The Firebrand II Bdry shoes are not light. They weigh a full half-pound per pair more than shoes that offer similar comfort and support and are the second heaviest hiking shoes that we tested. Is this necessarily a bad thing? Not when you consider their longevity, given the heavy-duty outsole and the mostly leather upper, which will resist wear for years given moderate use. But we do not want to put these on for long hikes nearly as much as a lighter pair, as they do not offer extra performance benefits for the weight penalty.
Support is one metric that the Firebrand II really excels in. As mentioned above, the insole is great and gives as much underfoot support as an aftermarket insole does. Below it, we find a chassis built by layer upon layer of robust, supportive material. A nylon shank stiffens the sole, making it more torsionally rigid, a helpful attribute when traversing across a slope or edging on a boulder, as well as a dual-layer EVA foam midsole that helps to deflect a lot of the impacts found on the trail. This support benefits those who don't enjoy the lack of structure found in lighter shoes and who want the shoe to be more protective of the foot.
The sole found on the Firebrand II Bdry is called Sawtooth, and we find that it is effective in light-duty trail hiking, though it did not give much more than average performance in more demanding situations. The rubber compound is relatively hard, and so it kicks well into loose sediment, but the lugs are quite shallow and wide, so there is not much "bite" when dealing with this kind of terrain, despite the large oversized outer lugs. We find ourselves slipping when on rock slabs as the sole does not smear well, so in these more specialized conditions, consider a more capable shoe, though, for most applications, this shoe will do reasonably well.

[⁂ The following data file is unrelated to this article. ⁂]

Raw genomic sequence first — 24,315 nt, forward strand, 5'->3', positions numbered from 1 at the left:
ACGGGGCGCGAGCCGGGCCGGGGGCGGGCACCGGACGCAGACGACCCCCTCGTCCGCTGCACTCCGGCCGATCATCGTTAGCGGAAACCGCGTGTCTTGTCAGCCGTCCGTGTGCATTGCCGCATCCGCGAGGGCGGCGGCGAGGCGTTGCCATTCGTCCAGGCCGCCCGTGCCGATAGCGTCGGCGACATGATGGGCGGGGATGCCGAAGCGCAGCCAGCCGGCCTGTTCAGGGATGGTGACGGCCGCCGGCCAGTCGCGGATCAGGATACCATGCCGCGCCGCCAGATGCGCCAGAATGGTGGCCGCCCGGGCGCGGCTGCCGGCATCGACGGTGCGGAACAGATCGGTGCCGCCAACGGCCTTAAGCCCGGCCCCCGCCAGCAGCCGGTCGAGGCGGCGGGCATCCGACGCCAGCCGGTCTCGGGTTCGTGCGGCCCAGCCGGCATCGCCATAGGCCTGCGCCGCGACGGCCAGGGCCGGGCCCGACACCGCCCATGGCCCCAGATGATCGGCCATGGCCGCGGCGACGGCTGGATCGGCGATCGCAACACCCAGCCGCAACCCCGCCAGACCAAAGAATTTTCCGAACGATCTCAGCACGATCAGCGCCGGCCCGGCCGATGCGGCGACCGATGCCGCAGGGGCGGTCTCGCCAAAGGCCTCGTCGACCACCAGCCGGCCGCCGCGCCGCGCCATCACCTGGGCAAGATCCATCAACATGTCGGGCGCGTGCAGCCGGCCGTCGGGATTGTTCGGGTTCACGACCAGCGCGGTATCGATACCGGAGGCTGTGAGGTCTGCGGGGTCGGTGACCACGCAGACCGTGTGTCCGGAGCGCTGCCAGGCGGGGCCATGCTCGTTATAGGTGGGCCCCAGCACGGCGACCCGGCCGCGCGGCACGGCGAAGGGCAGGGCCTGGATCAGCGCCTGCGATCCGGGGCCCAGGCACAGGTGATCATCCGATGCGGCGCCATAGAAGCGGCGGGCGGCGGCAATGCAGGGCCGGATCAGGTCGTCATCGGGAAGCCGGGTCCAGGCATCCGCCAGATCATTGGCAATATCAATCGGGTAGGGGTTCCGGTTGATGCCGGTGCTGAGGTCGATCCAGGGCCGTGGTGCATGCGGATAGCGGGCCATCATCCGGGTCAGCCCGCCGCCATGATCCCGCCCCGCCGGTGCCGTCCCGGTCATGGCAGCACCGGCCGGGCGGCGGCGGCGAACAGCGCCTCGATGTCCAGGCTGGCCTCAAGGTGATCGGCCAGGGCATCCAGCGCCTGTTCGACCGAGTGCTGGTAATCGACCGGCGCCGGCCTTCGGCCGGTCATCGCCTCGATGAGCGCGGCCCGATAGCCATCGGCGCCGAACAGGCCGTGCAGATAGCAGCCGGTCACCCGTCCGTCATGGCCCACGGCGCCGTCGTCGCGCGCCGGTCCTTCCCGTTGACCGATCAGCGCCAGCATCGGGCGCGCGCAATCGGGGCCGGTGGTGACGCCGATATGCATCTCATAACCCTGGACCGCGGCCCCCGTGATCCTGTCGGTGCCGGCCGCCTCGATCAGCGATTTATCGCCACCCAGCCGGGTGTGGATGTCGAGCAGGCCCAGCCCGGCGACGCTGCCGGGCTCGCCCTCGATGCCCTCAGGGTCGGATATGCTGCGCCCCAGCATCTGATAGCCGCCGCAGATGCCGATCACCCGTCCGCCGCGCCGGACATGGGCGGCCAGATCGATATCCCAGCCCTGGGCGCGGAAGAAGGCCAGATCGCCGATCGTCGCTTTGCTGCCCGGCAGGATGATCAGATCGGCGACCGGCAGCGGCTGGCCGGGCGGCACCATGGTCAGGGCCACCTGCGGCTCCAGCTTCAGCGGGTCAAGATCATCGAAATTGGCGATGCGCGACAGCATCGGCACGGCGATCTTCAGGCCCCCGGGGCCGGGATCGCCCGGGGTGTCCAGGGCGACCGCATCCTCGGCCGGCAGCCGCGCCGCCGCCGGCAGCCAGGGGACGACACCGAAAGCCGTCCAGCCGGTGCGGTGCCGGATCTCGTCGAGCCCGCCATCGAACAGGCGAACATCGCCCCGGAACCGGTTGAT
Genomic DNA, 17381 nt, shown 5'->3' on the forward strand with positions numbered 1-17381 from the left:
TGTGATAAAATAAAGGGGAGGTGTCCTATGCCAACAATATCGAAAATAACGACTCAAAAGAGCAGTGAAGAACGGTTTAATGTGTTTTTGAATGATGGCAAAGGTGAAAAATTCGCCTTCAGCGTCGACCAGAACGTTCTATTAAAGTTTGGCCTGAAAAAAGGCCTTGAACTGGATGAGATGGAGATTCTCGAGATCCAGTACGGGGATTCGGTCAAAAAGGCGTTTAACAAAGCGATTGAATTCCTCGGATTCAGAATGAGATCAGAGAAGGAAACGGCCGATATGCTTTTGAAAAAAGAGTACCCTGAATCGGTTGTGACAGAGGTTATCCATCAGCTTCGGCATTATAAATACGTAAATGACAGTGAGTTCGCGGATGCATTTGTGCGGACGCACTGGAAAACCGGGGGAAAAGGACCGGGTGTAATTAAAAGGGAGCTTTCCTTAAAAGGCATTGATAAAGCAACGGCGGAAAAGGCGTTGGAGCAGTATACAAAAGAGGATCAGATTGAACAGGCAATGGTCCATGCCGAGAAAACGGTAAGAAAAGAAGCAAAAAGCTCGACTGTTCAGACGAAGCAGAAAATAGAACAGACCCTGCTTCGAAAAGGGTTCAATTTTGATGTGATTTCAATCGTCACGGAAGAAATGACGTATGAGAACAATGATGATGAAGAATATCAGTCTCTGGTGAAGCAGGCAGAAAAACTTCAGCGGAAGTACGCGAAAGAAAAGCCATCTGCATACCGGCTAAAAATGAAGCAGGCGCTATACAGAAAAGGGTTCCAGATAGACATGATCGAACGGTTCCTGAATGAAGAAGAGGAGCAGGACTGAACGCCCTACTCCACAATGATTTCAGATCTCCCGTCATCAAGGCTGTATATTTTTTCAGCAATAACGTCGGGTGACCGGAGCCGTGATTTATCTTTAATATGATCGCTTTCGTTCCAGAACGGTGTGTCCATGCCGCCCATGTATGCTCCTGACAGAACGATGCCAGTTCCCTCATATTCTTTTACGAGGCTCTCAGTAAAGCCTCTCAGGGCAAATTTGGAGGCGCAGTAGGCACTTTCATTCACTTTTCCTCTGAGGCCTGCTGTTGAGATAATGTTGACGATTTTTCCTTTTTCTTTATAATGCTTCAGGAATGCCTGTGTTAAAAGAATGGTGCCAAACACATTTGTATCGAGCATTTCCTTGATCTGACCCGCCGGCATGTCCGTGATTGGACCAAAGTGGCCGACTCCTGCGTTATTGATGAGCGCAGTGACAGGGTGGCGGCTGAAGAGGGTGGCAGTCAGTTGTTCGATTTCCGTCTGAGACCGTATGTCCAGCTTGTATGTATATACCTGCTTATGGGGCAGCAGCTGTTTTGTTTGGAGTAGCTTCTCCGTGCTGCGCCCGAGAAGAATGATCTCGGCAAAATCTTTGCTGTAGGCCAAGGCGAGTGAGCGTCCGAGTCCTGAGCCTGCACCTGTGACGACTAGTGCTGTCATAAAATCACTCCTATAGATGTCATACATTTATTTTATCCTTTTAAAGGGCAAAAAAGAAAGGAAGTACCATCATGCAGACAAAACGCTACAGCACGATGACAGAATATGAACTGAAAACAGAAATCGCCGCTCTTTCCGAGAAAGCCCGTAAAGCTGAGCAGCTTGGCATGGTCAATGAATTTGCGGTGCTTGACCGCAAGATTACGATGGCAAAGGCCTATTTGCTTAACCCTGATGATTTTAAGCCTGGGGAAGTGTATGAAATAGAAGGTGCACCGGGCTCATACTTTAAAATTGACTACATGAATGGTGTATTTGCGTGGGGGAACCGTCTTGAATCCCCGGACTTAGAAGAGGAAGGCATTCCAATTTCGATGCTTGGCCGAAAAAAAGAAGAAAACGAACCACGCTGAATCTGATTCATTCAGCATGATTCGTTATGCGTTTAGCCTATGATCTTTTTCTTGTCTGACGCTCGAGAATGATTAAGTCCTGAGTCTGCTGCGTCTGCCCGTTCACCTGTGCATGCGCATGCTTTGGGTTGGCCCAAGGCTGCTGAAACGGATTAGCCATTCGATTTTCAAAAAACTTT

The Firebrand II is a solid, well-made hiking shoe, but it does not do much beyond hiking. It can double as a supportive work shoe and a daily driver (especially if you live in a wet region where a waterproof lining is helpful). Still, it has a limited capacity as a mountain scrambling shoe, a trail runner or a fastpacking shoe, applications where other models can succeed.
These hiking shoes use a proprietary waterproof/breathable liner called BDry (the Firebrand II is also sold in a non-waterproof version). We put these shoes on and waded through a shallow stream, and thanks to their 4.5-inch flood height, they did not allow any water in. Aided by the leather outer, which should be reconditioned every so often to retain its water repellency, these shoes are good at keeping water out but don't breathe as well given the heavy outer material.
We gave the Oboz Firebrand II good marks for durability, as it has a rugged sole that will hold up to seasons worth of use, as well as a hefty nubuck leather upper in addition to a thin strip of mesh, which will be able to resist wear and tear much more easily than the lighter less durable fabrics usually seen in hiking shoes. We have heard of these shoes lasting upwards of two years of consistent use with care and treatment.
Should You Buy the Oboz Firebrand II Bdry?
The Oboz Firebrand II Bdry is a good hiking shoe for those who want great support, seek long-term durability, and do not mind a little extra weight. They are great day hiking shoes, and given that Oboz will plant a tree for every pair sold, they also contribute to long-term sustainability. These shoes are a reasonable value if you want to buy a hiking shoe that, while not being the best at any one thing, is a good all-around shoe that will last for longer than the average hiking shoe.
What Other Hiking Shoes Should You Consider?
While this shoe is durable, it isn't that impressive overall, with disappointing results in several metrics. The Salomon X Ultra 4 Gore-Tex is a standout shoe with great comfort, traction, and support. This shoe brings better water resistance and a lower weight to create a more versatile shoe than the Oboz. If you need a more wallet-friendly option, The North Face Ultra 111 WP is a good choice. While it isn't as impressive as the Salomon, they are better than the Oboz in many important test metrics, including comfort, weight, traction, and versatility.
— Ryan Huetter